But I will offer what may appear to be a naïve and simplistic counter – my Christian Redemption Teachings. First, the Bible is clear that we are all created in the image of God. As Galatians 3 teaches us, “We are all children of God through faith in Jesus Christ. And in Christ, there is neither Jew nor Greek, neither slave nor free, neither male nor female, but you are all one in Christ.” These physical and national differences will persist even into eternity (Rev. 21:22-27). My point – race and nationalities are a reality and part of God’s plan. But God has no favorites. Second, because I believe in the Biblical reality of sin in all its expressions of pride, hate, and bigotry, I believe we are all sinners and all of us imperfect. Call it “systemic sin” if you like. We all – regardless of color, creed, or culture – carry our baggage of ethnocentric and cultural biases. As Christians, we are to repent of these sinful proclivities. The histories of empires, nations, and communities are be-spotted with failures and unrighteous acts toward others – whether the “other” be race, tribe, nationalities, or religions. The Bible is in part a historical drama of humanities sins toward God and injustices toward one another.  The Bible is clear.  Humans are capable of ugly, individual and tribalistic mistreatment of our fellow people.  But this brings me to my third point. The Bible and its message of redemption teaches me that no amount of historical rewrite or social engineering can repair the past or fix the present.  There has always been and always will be one cure for our problems about hate and bigotry – and there is enough to go around on all sides of the issue and among all peoples. The cure is faith in Jesus Christ and His sacrifice for our sins, and the cleansing, forgiveness, and new hearts which it secures.  Man-made cures and attempts at justice as they apply to nationalistic and racial rectification – and history bears this out – only create more animosity and hate down the road.  The only source of love, forgiveness, and cooperation among people is to be found in Christ.  And there before Him one day, we will all bow the knee, and none will claim superiority or call for justice (Philippians 2:9-11). We cannot atone for the sins of our forefathers and mothers of the past.  Only Christ can do that.  We cannot realistically rectify injustices of the past – for all of us in some way could cry out for some retribution or rectification for past mistreatments of us or our forebearers.  Our only solace, comfort and hope in the moment is to experience the love of God through each other in mutual forgiveness, grace, kindness, respect, and acknowledgement of the plague of sin in all its dark hues past, present and future.  As Christians we are to set forth the reality of Christ in us and Christ for others – “letting each esteem others better than themselves…and to look out for the interests of others” (Phil. 2:3,4).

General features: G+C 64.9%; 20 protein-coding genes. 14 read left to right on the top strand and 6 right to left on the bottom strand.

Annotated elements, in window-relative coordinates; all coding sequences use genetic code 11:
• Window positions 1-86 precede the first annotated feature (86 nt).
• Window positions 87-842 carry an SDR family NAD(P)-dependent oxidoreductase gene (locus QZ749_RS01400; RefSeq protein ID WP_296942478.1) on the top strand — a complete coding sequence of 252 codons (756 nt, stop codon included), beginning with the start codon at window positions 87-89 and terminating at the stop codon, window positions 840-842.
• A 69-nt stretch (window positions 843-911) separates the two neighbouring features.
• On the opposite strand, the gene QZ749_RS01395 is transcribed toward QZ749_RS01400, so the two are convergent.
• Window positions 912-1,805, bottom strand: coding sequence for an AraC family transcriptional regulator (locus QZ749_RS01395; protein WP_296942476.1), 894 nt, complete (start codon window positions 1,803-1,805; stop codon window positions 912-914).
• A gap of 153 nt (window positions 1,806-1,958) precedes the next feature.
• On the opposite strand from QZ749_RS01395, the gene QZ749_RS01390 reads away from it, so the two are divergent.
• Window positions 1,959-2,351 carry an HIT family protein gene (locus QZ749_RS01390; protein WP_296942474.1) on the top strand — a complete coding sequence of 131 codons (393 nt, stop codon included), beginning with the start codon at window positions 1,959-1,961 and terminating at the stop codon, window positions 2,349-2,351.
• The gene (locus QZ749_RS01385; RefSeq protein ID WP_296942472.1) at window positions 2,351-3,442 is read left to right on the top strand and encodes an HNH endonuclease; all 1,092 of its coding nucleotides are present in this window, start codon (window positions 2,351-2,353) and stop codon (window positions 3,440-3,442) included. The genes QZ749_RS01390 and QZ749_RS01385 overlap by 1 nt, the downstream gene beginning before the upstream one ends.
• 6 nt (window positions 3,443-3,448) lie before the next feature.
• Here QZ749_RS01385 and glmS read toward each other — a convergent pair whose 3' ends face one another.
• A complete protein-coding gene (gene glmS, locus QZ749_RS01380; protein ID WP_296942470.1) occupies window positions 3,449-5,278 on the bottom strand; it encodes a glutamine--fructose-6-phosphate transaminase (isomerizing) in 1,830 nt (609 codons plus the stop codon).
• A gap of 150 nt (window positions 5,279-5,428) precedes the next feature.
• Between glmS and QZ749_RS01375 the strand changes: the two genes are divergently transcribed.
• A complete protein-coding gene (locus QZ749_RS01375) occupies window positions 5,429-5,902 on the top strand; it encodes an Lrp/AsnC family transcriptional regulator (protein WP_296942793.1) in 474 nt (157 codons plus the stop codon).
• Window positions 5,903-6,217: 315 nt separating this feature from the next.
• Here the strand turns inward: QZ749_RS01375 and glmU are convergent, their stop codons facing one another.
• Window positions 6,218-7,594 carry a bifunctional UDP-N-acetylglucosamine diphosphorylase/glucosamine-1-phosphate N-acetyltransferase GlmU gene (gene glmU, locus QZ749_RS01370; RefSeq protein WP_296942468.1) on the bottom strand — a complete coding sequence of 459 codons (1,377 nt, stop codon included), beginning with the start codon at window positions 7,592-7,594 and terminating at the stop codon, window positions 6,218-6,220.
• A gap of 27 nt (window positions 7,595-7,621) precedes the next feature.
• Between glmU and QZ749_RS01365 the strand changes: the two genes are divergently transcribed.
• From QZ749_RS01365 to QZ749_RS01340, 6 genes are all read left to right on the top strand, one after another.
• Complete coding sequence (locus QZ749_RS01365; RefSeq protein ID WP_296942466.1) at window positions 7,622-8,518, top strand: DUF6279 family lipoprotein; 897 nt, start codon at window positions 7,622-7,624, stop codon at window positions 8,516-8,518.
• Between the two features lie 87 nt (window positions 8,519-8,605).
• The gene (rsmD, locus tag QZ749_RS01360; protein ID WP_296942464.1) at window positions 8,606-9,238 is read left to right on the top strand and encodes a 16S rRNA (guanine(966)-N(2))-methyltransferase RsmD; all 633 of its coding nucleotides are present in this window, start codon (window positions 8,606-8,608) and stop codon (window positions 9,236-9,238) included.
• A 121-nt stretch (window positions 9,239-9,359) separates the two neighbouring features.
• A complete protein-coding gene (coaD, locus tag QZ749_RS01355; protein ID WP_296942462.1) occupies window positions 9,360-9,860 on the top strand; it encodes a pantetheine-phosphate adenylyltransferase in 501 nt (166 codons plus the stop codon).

I believe the contemporary CRT of today will only create greater divisiveness in assigning guilt to one group and not all people – “for all have sinned and come short of the glory of God” (Romans 3). It is rooted in a theory of socialism (Harvard, 1980’s) and not science.  Second, it presumes confidence in humanities ability to fix problems of injustice. Not even a statism that forces rectitude or the appearance of equality will change the hearts and minds of men and women.  All the wars, genocides and conflicts of the past and present prove that to be idealistic at best.  The only place to find unadulterated equality (equal treatment and respect) will likely be the new heaven and new earth, where Christ will be Lord of lords and King of kings. The only place to expect complete equity (equal, fair outcomes) will also be in heaven. The answer for today is that with love, respect, and kindness for one another as commanded by Christ our Lord, we can work for equality – equal treatment, opportunity, and respect. The Lord in His providence is in charge of the equity.  I’m placing my hope on Christian Redemption Teachings, not the CRT of today.  I guess I am biased against man’s theories. My faith is in God’s teachings.